Pastoral Prayer: (Click here for the Pastoral Prayer)
Sermon: The Most Joyous Man in Rome
- Three lessons from Paul’s thanksgiving
- Three reasons for Paul’s thanksgiving
“Take Time to Be Holy” was written by neither a pastor nor a songwriter. William Longstaff was an English businessman, a Christian layman who took his faith seriously. Hearing a sermon on the text, “Be ye holy, for I am holy,” Longstaff was inspired to write a poem, “Take Time to Be Holy.” Being a good businessman, Longstaff had a practical mind. That is reflected in this hymn, which offers many practical suggestions for progressing in sanctification and holiness of life.
Benediction (Click here to hear this week’s benediction)
Questions for Further Discussion
- Where do people look to find joy?
- How can prayer lead us to joy?
- How do people think of “fellowship” in our church?
- Does it involve mission or just gathering? Compare it with Paul’s view of fellowship.
- Why do you need gospel partnerships?
- What are the enemies of enjoying biblical community?
The Number 4, Counting and Bible Doctrine
Have any of you ever heard the story about Shadrach, Meshach, and Abednego and the 4th Man?
In today’s lesson in numbers and counting we will learn about the number 4 through a Bible story in Daniel Chapter 3 – we read about a king named Nebuchadnezzar and three men with the funny-sounding names of Shadrach, Meshach, and Abednego and a 4th man.
The King (who happens to have my name inside his name – Nebu-chad-nezzar) had made a gold statue that was ninety feet tall and nine feet wide. He had one of his men go out and tell the people, “Listen to the King’s command! When you hear the sound of the musical instruments, bow to the ground and worship the King’s gold statue. Anyone who refuses to obey will be thrown into a blazing furnace.” Verses 1-6 (ICB)
So, at the sound of the music, all the people bowed down and worshipped the gold statue. Everyone except Shadrach, Meshach, and Abednego.
When the king heard about that, he was very angry and had the three brought to him.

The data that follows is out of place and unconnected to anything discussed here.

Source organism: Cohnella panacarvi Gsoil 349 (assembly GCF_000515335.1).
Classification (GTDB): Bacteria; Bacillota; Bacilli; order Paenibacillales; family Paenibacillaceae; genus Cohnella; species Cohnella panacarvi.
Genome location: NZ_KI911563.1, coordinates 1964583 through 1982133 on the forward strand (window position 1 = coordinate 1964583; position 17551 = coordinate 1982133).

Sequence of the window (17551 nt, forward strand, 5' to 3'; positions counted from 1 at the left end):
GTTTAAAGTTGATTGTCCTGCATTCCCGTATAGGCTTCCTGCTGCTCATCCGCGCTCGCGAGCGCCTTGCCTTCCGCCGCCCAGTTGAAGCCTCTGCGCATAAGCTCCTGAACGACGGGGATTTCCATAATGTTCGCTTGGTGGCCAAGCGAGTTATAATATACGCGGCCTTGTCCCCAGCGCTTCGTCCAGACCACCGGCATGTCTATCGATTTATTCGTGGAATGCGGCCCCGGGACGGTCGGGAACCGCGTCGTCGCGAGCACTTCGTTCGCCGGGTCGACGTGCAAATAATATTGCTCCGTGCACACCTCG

The king asked them. “Is it true that you have refused to worship the gold statue that I have set up? If so, I will give you one more chance and if you still refuse, I will throw you into a blazing hot furnace.”
Do you know what the three men said to the King?
Daniel 3:17-18 – They answered, “O Nebuchadnezzar, we do not need to defend ourselves before you. If we are thrown into the blazing furnace, the God whom we serve is able to save us. He will rescue us from your power. But even if he doesn’t, we want to make it clear to you that we will never serve your gods or worship the gold statue you have set up.” (ICB)
Nebuchadnezzar became furious and told his servants to tie the three up and throw them into the furnace.
Do you know what happened next? When the King went back to check on Shadrach, Meshach and Abednego, he saw four men walking around in the fire unharmed. In Daniel 3:25, The king said, “Look! I see four men. They are walking around in the fire. They are not tied up, and they are not burned. (ICB)
Who was that fourth man that Nebuchadnezzar saw?
God had come to rescue them from the fire! Nebuchadnezzar released the three men and was amazed that they didn’t even smell like smoke! He said to all the people, “Praise to the God of Shadrach, Meshach, and Abednego. No other god can save people this way.”
The three men chose to follow God even though they knew it meant they could be hurt or killed. They were not sure God would choose to save their lives, but they knew they had to do what was right regardless of the outcome.
Only God could save Shadrach, Meshach, and Abednego – he was the 4th man! Only God can save, and he sent his Son Jesus to save us from the fire of judgment and punishment for our sins.
Let’s pray that God will give us the courage to do the right thing even when it isn’t easy. If we put our faith and trust in Jesus, he will save us.